In the U.S., heated Saké has been the norm in many places. Many have never had chilled Saké. Yet that is changing so the question then arises: Should you heat or chill your Saké?
Contrary to what many think, most good Saké tastes best slightly chilled. Though this is not an absolute rule, being chilled is best for most Saké. This allows the best flavors of the Saké to exude from the liquid. It should be noted that there is some good Saké that can be served warmed, but not too hot. Too much heat will ruin basically any Saké. And sadly, when you get warmed Saké at many inexpensive restaurants, they serve it far too hot. In that same regard, Saké should not be served too cold as that will also mask its aromas and flavors.
So why has hot Saké been so common in the U.S.?
Traditionally, Saké was served hot because the general quality was not that good. The heat helped smooth out the Saké and tone down its bitterness. As Saké brewing techniques and technology improved, the better Sakés began to be served chilled. There was far less need to smooth out the Saké with heat. But in the U.S., the misconception arose that heated Saké was the only way to go. Plus, for a time, good chilled Saké was not readily available in the U.S. So, the poor quality of the Saké actually did need heating to smooth it out. But now that good Saké is more readily available, the need for heating rarely exists any longer.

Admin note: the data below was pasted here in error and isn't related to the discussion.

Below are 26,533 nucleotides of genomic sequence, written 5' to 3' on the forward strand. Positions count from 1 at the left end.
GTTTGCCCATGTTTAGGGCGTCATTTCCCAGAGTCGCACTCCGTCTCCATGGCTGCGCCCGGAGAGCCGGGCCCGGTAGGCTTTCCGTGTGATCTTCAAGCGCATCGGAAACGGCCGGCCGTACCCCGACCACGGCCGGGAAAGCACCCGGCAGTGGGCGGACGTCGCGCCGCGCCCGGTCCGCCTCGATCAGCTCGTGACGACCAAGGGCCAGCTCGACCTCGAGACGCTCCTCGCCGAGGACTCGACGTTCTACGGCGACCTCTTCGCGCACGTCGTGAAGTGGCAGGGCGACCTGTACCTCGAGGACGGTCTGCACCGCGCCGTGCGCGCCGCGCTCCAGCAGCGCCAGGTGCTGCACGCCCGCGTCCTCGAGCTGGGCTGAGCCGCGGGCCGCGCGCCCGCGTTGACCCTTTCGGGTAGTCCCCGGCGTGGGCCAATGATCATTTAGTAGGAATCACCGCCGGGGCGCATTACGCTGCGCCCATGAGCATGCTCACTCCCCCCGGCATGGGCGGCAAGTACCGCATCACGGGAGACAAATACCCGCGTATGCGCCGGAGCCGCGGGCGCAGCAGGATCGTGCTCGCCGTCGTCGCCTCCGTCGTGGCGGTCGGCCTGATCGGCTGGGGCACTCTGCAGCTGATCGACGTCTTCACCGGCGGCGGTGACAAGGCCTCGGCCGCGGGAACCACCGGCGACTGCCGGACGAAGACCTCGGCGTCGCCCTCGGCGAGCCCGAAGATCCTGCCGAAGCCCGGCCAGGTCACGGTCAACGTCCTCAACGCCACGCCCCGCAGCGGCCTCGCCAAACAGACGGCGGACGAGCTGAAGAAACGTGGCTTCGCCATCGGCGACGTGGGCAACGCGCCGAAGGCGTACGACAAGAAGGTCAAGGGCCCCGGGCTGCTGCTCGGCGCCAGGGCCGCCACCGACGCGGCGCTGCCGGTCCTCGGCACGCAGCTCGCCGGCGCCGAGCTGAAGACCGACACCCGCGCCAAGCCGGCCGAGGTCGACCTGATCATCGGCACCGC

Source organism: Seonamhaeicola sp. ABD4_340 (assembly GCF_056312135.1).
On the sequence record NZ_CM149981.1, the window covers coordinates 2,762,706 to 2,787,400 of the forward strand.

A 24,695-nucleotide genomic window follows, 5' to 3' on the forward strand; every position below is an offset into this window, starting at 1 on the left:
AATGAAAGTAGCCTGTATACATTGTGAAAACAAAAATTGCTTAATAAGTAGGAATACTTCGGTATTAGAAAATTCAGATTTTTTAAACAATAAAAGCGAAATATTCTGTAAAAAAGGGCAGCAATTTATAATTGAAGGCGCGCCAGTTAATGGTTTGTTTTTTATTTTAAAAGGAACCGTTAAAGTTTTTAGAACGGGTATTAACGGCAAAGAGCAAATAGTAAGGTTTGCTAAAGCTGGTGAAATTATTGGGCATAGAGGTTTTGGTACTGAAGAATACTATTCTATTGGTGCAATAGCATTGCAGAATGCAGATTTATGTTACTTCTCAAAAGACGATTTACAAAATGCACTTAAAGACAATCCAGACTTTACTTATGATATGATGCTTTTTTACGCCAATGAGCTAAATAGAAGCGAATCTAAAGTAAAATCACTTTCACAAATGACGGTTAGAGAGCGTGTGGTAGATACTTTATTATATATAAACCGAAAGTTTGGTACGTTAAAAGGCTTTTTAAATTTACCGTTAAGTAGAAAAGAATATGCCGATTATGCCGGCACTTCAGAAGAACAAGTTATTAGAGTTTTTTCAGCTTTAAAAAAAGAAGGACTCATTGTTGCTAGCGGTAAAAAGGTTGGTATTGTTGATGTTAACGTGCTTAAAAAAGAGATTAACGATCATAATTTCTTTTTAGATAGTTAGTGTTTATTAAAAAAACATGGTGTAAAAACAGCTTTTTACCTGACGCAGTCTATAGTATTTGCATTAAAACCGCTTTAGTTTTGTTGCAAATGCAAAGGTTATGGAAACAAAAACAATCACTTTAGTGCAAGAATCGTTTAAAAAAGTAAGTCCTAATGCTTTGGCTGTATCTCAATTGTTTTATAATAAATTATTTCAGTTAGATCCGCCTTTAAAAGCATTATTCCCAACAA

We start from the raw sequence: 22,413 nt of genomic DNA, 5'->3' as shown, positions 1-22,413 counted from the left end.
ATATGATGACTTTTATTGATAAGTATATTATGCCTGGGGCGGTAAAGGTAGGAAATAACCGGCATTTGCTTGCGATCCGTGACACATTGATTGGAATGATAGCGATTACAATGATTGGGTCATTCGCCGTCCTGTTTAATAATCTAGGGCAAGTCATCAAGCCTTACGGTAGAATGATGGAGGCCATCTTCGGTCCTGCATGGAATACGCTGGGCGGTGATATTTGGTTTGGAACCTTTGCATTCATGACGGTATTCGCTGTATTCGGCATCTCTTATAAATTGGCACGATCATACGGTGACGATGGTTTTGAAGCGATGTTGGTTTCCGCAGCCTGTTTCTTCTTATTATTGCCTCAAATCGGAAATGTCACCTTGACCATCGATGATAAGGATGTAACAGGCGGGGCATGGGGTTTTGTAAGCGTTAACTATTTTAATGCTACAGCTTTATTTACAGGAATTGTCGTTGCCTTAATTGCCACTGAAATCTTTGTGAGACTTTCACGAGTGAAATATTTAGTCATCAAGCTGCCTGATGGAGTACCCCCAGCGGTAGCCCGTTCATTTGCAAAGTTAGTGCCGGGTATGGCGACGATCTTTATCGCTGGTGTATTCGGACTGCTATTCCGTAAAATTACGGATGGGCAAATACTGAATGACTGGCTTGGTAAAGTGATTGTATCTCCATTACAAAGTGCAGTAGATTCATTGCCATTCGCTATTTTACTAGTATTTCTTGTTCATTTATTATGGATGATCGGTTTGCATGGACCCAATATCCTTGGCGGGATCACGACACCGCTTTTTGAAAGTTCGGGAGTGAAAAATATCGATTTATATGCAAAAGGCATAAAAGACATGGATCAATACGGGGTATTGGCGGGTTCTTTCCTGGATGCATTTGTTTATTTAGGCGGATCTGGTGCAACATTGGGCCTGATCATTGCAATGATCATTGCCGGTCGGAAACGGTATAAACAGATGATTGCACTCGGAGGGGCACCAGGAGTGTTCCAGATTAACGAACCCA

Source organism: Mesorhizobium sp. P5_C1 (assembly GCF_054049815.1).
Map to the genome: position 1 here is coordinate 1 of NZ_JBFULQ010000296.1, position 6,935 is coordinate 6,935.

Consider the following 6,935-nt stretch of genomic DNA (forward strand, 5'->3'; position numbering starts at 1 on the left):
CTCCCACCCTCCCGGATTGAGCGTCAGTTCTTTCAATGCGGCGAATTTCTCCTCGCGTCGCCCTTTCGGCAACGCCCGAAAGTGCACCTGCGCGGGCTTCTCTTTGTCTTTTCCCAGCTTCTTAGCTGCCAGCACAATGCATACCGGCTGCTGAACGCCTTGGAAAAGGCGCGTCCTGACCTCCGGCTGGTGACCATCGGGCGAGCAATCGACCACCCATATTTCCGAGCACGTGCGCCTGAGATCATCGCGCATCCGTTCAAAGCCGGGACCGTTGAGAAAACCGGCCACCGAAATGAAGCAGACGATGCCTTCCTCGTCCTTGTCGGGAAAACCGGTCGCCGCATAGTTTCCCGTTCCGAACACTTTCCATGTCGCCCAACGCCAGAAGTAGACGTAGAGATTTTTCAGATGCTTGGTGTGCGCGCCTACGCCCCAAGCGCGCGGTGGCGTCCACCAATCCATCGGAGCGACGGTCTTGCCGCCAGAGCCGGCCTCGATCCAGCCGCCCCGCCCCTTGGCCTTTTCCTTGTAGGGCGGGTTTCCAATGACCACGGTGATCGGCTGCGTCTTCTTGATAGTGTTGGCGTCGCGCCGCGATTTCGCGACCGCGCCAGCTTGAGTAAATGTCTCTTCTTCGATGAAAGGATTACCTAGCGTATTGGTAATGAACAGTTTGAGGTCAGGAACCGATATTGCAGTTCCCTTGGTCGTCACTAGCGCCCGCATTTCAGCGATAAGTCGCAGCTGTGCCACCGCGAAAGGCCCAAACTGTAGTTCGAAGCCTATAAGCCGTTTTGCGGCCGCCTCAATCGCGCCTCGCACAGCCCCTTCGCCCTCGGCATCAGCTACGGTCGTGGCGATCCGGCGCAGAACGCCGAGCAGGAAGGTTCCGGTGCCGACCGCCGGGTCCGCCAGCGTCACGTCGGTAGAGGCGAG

Based on my last poll, there is a significant portion of people who have never had chilled Saké. For many of then, heated Saké is all they have ever had. But there are significant differences between the two. Warmed or hot Saké usually seems stronger and sometimes more pungent. It usually does not taste subtle or complex. Chilled Saké though is usually smoother, like a fine white wine or even premium vodka. It can have many subtle or strong flavors, far more complexity. It can be an incredible drink.
How do you keep Saké chilled while drinking it?
At some restaurants, they might give you the chilled bottle and that is it. It will slowly get warm over the course of the night which is annoying. You should ask for a bucket of ice to hold the bottle, as you would most white wines. Better restaurants will provide you a container with ice to keep the bottle chilled. For example, a couple restaurants I know provide a wooden trough filled with ice where the bottle lies atop it. I really like that method. Other places have special carafes with an interior "bubble" where ice can be placed to keep the carafe cool. The ice does not come into contact in the Saké. That is good because ice would just water it down. At home, keep your Saké chilled as you would any white wine.